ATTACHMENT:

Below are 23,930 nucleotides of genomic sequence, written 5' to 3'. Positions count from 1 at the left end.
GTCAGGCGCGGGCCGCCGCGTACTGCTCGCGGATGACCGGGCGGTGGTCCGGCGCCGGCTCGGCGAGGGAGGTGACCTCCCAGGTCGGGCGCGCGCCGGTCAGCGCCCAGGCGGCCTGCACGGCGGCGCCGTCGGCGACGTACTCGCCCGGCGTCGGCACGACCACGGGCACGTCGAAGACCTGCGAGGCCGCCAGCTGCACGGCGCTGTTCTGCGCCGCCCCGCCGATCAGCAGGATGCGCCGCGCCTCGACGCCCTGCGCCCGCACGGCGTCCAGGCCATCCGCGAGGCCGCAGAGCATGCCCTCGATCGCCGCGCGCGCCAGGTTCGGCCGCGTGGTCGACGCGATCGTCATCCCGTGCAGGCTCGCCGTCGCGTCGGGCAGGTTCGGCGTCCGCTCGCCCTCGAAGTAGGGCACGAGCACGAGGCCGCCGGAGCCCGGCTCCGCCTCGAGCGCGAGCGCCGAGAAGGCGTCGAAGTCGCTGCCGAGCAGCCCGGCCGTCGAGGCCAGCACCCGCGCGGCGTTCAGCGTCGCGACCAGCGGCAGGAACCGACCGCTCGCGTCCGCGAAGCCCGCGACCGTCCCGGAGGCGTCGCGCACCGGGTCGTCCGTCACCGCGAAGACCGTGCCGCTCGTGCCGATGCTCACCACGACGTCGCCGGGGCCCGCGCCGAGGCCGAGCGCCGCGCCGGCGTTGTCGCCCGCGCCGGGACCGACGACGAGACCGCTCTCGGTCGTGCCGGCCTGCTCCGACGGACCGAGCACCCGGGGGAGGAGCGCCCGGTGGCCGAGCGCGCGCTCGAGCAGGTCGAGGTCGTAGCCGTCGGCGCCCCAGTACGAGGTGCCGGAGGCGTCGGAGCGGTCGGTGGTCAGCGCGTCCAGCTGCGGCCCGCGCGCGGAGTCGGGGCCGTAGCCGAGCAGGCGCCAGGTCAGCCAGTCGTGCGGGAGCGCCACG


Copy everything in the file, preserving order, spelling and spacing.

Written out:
Below are 23,930 nucleotides of genomic sequence, written 5' to 3'. Positions count from 1 at the left end.
GTCAGGCGCGGGCCGCCGCGTACTGCTCGCGGATGACCGGGCGGTGGTCCGGCGCCGGCTCGGCGAGGGAGGTGACCTCCCAGGTCGGGCGCGCGCCGGTCAGCGCCCAGGCGGCCTGCACGGCGGCGCCGTCGGCGACGTACTCGCCCGGCGTCGGCACGACCACGGGCACGTCGAAGACCTGCGAGGCCGCCAGCTGCACGGCGCTGTTCTGCGCCGCCCCGCCGATCAGCAGGATGCGCCGCGCCTCGACGCCCTGCGCCCGCACGGCGTCCAGGCCATCCGCGAGGCCGCAGAGCATGCCCTCGATCGCCGCGCGCGCCAGGTTCGGCCGCGTGGTCGACGCGATCGTCATCCCGTGCAGGCTCGCCGTCGCGTCGGGCAGGTTCGGCGTCCGCTCGCCCTCGAAGTAGGGCACGAGCACGAGGCCGCCGGAGCCCGGCTCCGCCTCGAGCGCGAGCGCCGAGAAGGCGTCGAAGTCGCTGCCGAGCAGCCCGGCCGTCGAGGCCAGCACCCGCGCGGCGTTCAGCGTCGCGACCAGCGGCAGGAACCGACCGCTCGCGTCCGCGAAGCCCGCGACCGTCCCGGAGGCGTCGCGCACCGGGTCGTCCGTCACCGCGAAGACCGTGCCGCTCGTGCCGATGCTCACCACGACGTCGCCGGGGCCCGCGCCGAGGCCGAGCGCCGCGCCGGCGTTGTCGCCCGCGCCGGGACCGACGACGAGACCGCTCTCGGTCGTGCCGGCCTGCTCCGACGGACCGAGCACCCGGGGGAGGAGCGCCCGGTGGCCGAGCGCGCGCTCGAGCAGGTCGAGGTCGTAGCCGTCGGCGCCCCAGTACGAGGTGCCGGAGGCGTCGGAGCGGTCGGTGGTCAGCGCGTCCAGCTGCGGCCCGCGCGCGGAGTCGGGGCCGTAGCCGAGCAGGCGCCAGGTCAGCCAGTCGTGCGGGAGCGCCACG